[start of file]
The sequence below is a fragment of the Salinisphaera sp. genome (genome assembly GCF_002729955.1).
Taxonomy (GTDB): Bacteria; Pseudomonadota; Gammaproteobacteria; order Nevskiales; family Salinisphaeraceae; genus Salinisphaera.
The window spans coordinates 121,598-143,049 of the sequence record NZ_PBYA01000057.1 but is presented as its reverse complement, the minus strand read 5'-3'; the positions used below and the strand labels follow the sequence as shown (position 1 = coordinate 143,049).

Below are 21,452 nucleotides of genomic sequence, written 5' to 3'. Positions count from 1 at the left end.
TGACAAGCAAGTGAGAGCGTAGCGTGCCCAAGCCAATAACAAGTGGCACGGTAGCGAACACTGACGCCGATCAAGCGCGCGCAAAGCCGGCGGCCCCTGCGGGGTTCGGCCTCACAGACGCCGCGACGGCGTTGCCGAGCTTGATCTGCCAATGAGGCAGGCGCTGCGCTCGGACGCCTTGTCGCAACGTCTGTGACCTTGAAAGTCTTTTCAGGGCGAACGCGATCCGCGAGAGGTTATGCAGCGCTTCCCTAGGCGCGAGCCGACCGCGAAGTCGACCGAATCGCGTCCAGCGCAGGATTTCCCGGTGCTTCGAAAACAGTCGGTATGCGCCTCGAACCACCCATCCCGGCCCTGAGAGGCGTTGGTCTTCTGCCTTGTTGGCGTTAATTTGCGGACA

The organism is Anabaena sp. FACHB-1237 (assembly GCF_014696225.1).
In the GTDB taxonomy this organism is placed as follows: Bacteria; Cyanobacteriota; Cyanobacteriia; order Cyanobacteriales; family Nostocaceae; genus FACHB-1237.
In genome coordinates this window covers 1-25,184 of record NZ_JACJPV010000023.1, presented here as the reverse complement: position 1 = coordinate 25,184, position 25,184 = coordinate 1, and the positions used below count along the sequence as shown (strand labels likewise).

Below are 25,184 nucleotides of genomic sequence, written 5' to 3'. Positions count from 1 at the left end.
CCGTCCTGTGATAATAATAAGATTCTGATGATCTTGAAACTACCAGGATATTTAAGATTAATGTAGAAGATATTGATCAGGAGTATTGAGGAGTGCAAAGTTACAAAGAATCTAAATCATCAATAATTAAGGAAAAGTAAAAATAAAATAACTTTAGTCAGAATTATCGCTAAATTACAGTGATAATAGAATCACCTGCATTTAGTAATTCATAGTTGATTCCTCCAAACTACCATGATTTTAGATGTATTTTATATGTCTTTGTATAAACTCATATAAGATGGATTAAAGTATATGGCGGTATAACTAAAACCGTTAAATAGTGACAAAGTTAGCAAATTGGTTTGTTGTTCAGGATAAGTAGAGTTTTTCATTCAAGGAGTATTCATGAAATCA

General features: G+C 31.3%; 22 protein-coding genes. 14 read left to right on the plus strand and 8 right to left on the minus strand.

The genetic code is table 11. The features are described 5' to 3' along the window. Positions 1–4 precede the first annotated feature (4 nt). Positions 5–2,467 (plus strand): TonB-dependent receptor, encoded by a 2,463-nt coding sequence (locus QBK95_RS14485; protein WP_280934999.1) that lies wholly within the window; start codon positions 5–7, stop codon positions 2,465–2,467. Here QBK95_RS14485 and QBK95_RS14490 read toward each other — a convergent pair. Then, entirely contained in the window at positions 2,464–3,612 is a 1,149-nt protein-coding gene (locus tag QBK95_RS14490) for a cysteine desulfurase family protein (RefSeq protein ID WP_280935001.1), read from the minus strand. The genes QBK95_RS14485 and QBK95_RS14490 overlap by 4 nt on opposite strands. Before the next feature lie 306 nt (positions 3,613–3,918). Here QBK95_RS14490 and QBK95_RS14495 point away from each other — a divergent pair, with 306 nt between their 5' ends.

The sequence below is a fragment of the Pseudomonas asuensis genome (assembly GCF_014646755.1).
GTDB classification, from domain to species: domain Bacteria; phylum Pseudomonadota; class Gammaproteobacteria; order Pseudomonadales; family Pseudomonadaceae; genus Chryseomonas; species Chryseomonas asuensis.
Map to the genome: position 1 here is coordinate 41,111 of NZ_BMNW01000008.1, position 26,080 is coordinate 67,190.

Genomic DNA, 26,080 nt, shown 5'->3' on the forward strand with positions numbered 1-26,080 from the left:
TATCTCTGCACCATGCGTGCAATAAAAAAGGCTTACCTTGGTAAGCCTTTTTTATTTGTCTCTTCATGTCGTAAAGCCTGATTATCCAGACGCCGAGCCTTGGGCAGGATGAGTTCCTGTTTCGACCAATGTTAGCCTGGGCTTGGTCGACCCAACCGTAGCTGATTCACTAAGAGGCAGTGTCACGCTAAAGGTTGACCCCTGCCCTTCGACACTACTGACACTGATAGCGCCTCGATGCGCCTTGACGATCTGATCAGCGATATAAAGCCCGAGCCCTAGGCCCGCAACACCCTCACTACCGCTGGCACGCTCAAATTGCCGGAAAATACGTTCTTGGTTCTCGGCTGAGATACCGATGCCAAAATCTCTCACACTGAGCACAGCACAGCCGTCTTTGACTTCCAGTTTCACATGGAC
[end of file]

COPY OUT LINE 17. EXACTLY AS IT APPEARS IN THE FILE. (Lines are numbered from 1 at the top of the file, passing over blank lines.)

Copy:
TATCTCTGCACCATGCGTGCAATAAAAAAGGCTTACCTTGGTAAGCCTTTTTTATTTGTCTCTTCATGTCGTAAAGCCTGATTATCCAGACGCCGAGCCTTGGGCAGGATGAGTTCCTGTTTCGACCAATGTTAGCCTGGGCTTGGTCGACCCAACCGTAGCTGATTCACTAAGAGGCAGTGTCACGCTAAAGGTTGACCCCTGCCCTTCGACACTACTGACACTGATAGCGCCTCGATGCGCCTTGACGATCTGATCAGCGATATAAAGCCCGAGCCCTAGGCCCGCAACACCCTCACTACCGCTGGCACGCTCAAATTGCCGGAAAATACGTTCTTGGTTCTCGGCTGAGATACCGATGCCAAAATCTCTCACACTGAGCACAGCACAGCCGTCTTTGACTTCCAGTTTCACATGGAC